Why do birds sing? Ornithologists have learned that the longer hours of light that come with spring trigger the release of hormones in birds. These hormones prompt the enlargement of the birds' gonads which, in turn, stimulate male birds to sing. Male birds - like this Black-headed Grosbeak - can then attract mates and fulfill nature's imperative to engender new life. Spring. Song. Romance!
Why Birds Sing
Written by Bob Sundstrom
This is BirdNote!
[From the ‘50s pop song - “Why Do Birds Sing?”]
Why do birds sing? I wonder about this every spring. Especially when I hear a Black-headed Grosbeak scat-singing. [Black-headed Grosbeak song] The question has been around a long time, and many have taken a crack at it – ancient philosophers, Romantic poets, Charles Darwin, even Frankie Lymon and the Teenagers [Reprise pop song]. We can narrow the question a bit: what is it about spring that incites birds to sing? [Black-headed Grosbeak song]
Frankie Lymon was on the right track [Reprise pop song very briefly]. Modern science still ties spring bird song to the romantic urge. Longer hours of light in spring stimulate a male bird’s hormones, in turn inciting it to sing. And singing attracts females.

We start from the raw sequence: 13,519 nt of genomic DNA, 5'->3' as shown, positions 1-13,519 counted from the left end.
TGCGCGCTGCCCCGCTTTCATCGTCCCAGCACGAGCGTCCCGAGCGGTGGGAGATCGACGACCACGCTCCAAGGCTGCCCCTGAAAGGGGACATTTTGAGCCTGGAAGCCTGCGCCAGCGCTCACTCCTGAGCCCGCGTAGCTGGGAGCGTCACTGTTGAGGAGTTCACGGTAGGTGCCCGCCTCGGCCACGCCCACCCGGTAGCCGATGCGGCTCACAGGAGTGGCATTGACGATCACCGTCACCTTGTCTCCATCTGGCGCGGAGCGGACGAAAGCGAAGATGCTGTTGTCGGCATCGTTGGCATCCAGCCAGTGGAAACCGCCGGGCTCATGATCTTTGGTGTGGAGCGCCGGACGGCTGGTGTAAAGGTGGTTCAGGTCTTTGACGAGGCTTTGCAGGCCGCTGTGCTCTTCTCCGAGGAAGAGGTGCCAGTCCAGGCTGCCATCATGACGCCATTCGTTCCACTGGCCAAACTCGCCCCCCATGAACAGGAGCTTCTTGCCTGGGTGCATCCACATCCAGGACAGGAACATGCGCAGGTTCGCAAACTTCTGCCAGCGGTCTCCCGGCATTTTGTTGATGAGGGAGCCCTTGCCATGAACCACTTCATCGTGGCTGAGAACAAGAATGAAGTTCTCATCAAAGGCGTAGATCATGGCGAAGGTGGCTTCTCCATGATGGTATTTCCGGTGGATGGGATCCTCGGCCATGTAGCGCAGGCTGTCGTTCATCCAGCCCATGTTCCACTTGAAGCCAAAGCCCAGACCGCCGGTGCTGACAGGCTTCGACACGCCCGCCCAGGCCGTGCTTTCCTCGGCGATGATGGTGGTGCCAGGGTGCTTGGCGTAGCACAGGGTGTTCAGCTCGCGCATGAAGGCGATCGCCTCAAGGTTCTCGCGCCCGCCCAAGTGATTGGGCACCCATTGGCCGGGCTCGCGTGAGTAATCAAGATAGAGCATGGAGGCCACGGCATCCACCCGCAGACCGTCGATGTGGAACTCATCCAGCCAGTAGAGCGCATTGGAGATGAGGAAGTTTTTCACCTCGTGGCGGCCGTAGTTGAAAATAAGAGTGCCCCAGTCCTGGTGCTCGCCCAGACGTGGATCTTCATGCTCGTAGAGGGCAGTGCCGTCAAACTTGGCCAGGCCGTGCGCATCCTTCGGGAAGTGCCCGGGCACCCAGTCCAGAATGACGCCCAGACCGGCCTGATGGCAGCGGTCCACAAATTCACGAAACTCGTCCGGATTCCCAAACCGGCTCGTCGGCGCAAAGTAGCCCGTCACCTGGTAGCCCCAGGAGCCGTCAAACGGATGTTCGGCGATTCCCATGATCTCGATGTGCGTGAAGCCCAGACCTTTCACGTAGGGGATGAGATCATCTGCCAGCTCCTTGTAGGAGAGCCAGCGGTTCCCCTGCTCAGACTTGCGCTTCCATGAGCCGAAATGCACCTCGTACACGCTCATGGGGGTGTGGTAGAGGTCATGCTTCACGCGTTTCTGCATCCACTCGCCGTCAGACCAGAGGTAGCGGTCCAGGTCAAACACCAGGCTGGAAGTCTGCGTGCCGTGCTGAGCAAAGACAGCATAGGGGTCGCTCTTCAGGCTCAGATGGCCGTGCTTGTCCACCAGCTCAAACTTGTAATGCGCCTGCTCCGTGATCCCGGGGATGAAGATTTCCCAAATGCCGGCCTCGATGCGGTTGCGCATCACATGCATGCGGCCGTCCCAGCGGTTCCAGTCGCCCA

Here’s what some of the lucky female birds get to hear: [Fox Sparrow, Black-capped Chickadee, Fox Sparrow, HouseFinch, Black-capped Chickadee, House Finch]
Song of the Black-capped Chickadee recorded by Naturesound, M. Stewart
Other featured bird songs provided by The Macaulay Library at the Cornell Lab of Ornithology, Ithaca, New York. Black-headed Grosbeak recorded by Thomas G. Sander; Fox Sparrow recorded by L.J. Peyton, Black-capped Chickadee; House Finch recorded by G.A. Keller.
Producer: John Kessler
Executive Producer: Chris Peterson
© 2014 Tune In to Nature.org March 2018/2020 Narrator: Michael Stein
ID# spring-05-2008-03-07- spring-05b-2009-03-27-